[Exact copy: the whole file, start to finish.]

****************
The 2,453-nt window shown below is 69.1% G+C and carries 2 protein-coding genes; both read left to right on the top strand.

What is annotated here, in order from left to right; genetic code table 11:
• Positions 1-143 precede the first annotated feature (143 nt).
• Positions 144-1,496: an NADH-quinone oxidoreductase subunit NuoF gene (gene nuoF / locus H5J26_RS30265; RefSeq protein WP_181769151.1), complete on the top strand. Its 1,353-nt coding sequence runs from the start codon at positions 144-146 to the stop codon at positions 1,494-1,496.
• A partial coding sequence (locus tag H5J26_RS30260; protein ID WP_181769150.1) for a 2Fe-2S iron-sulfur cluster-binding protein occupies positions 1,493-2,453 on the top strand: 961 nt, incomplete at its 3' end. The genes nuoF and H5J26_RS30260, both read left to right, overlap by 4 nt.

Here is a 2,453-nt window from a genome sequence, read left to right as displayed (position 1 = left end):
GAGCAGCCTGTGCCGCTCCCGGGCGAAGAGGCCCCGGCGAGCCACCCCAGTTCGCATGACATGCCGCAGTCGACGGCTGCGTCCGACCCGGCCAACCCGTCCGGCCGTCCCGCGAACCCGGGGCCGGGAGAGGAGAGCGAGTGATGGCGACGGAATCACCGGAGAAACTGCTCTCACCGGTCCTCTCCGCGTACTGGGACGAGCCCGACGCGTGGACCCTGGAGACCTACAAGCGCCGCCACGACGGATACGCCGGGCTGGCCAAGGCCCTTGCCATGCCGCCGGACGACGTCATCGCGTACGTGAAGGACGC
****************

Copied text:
The 2,453-nt window shown below is 69.1% G+C and carries 2 protein-coding genes; both read left to right on the top strand.

What is annotated here, in order from left to right; genetic code table 11:
• Positions 1-143 precede the first annotated feature (143 nt).
• Positions 144-1,496: an NADH-quinone oxidoreductase subunit NuoF gene (gene nuoF / locus H5J26_RS30265; RefSeq protein WP_181769151.1), complete on the top strand. Its 1,353-nt coding sequence runs from the start codon at positions 144-146 to the stop codon at positions 1,494-1,496.
• A partial coding sequence (locus tag H5J26_RS30260; protein ID WP_181769150.1) for a 2Fe-2S iron-sulfur cluster-binding protein occupies positions 1,493-2,453 on the top strand: 961 nt, incomplete at its 3' end. The genes nuoF and H5J26_RS30260, both read left to right, overlap by 4 nt.

Here is a 2,453-nt window from a genome sequence, read left to right as displayed (position 1 = left end):
GAGCAGCCTGTGCCGCTCCCGGGCGAAGAGGCCCCGGCGAGCCACCCCAGTTCGCATGACATGCCGCAGTCGACGGCTGCGTCCGACCCGGCCAACCCGTCCGGCCGTCCCGCGAACCCGGGGCCGGGAGAGGAGAGCGAGTGATGGCGACGGAATCACCGGAGAAACTGCTCTCACCGGTCCTCTCCGCGTACTGGGACGAGCCCGACGCGTGGACCCTGGAGACCTACAAGCGCCGCCACGACGGATACGCCGGGCTGGCCAAGGCCCTTGCCATGCCGCCGGACGACGTCATCGCGTACGTGAAGGACGC